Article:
Patients paid tribute at the funeral of a talented teacher who wrote a guide to eating disorders while battling with her own severe condition, an inquest heard.

Rebecca Hursey was tormented for years by “constant intrusive thoughts” about food, fluids and vitamins and self-harmed after eating, Westminster Coroner’s Court was told.

The 39-year-old was diagnosed with an atypical eating disorder, suffered a phobia of nutrients and believed she was “feeding evil inside" her, the inquest heard.

She died on May 4, 2018, after taking an Aspirin overdose for the third time in just over a year, and suffering a cardiac arrest at St George’s Hospital.

Ms Hursey was said to have supported fellow patients at the Avalon Ward of the nearby Springfield Hospital where she was treated for her severe eating disorder for five years.

Her mother, Ruth Hursey, said: “We did find notes with kind words from other patients on the ward which had been given to her during her time there.

“We found this very touching and they were put on display at her funeral.

“Rebecca’s death has had a profound impact on all her family and friends.”

Ms Hursey was described by friends as “one of the kindest and most thoughtful people” in witness statements read at her inquest today (Tues).

But the jury heard she felt “let down” and “could not see a way forward” and had suicidal thoughts.

Ms Margaret Privett, who met Ms Hursey when she herself was a patient at the Avalon Ward, gave a witness statement read at Westminster Coroner’s Court today.

She said: “From the moment I had met Rebecca, she had told me she wanted to die.

"She would say that one to two times per week. She wanted to be given permission to go home – palliative care. I know Rebecca has attempted suicide on a couple of occasions.”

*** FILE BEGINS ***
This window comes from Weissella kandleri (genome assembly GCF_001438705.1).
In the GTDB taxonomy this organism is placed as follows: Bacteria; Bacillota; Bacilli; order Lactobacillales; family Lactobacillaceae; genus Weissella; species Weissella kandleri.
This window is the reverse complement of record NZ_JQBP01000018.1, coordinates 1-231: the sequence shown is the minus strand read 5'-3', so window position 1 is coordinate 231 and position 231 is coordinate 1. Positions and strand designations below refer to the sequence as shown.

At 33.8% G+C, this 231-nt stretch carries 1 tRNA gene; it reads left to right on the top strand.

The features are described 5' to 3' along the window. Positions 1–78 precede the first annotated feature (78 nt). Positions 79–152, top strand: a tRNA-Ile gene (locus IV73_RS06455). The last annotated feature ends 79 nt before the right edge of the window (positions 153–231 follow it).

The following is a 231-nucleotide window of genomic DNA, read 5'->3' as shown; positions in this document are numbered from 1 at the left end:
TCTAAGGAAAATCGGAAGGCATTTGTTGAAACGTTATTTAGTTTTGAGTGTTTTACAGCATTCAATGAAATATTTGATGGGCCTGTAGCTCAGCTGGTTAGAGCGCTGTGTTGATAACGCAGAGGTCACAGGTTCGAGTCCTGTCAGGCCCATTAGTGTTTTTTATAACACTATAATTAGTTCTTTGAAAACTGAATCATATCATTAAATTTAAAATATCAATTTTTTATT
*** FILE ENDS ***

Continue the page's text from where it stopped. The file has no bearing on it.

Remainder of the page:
Ms Privett added that Ms Hursey “could not see a way forward because everyone at all hospitals was rejecting her.”

Paramedics from London Ambulance Service (LAS) were called to the Avalon Ward to reports of a woman having taken an overdose just before 6am on May 3, 2018.

The court heard Ms Hursey told paramedics she had alerted staff on the ward of her overdose at 5.15pm the day before.

But other reports showed staff were not alerted until the following morning when Ms Hursey vomited in her room.

She was admitted to St George’s Hospital at 7.15am, but she died just before 1am on May 4.

An LAS worker told the court: “When we arrived, she was in her room. She was lying on her bed. She was along in the room. She was conscious and breathing.

"We attended on the morning of the 3rd. She said she had taken the overdose at 5.15pm the evening before. She had said that staff were aware she had taken the overdose.”

A post mortem report by Dr Adam Coumbe found Ms Hursey had wounds on both arms, fluid on the lungs, acute problems with the kidneys and brain swelling.

He confirmed her cause of death as one of multiple organ failure and salicylate poisoning

Professor Atholl Johnston, who gave evidence following a clinical pharmacology report, said “that is a very high level” and was “a fatal level if not treated.”

He said: “If Ms Hursey had been a fit, well 39-year-old, I would not have expected her to die in hospital with this level of salicylate.

"We are dealing with a person who has been in hospital for five years who has had a very low level of haemoglobin, who I believe was frail.

"Unfortunately I do not think the doctors could do much for her. Everything that could be down was done and at the appropriate time.”

Her father Michael Hursey told the jury how he would visit his daughter regularly at the Avalon Ward, travelling from Swindon to London to take her out almost every weekend during the five years before her death.

The retired head teacher recalled the last time he saw his daughter during a visit to Wandsworth Cineworld in south London where he was “delighted to hear her laugh” at the film.

He added that Ms Hursey would not have had an opportunity to buy Aspirin during the outing as she was only left alone for a short moment when he used the toilet at a cafe.

He said: “We travelled together by taxi to Cineworld in Wandsworth.

"We went sitting in to watch the film and I remember Rebecca laughed at one of the scenes. I was delighted to hear her laugh and that moment has stayed with me. I left Rebecca for a few moments to go to the toilet.”

Mr Hursey said it was his opinion that it was not possible for his daughter to have bought Aspirin and to have “sat back down in exactly the same place in time” during the few moments she was left alone.

He added: “Apart from those few moments in the cafe, I did not leave Rebecca alone.

"No-one would have sold her such a huge quantity, she would have had to go to several shops.

"I was very concerned to find out she was not searched on the ward that day.”

The inquest continues.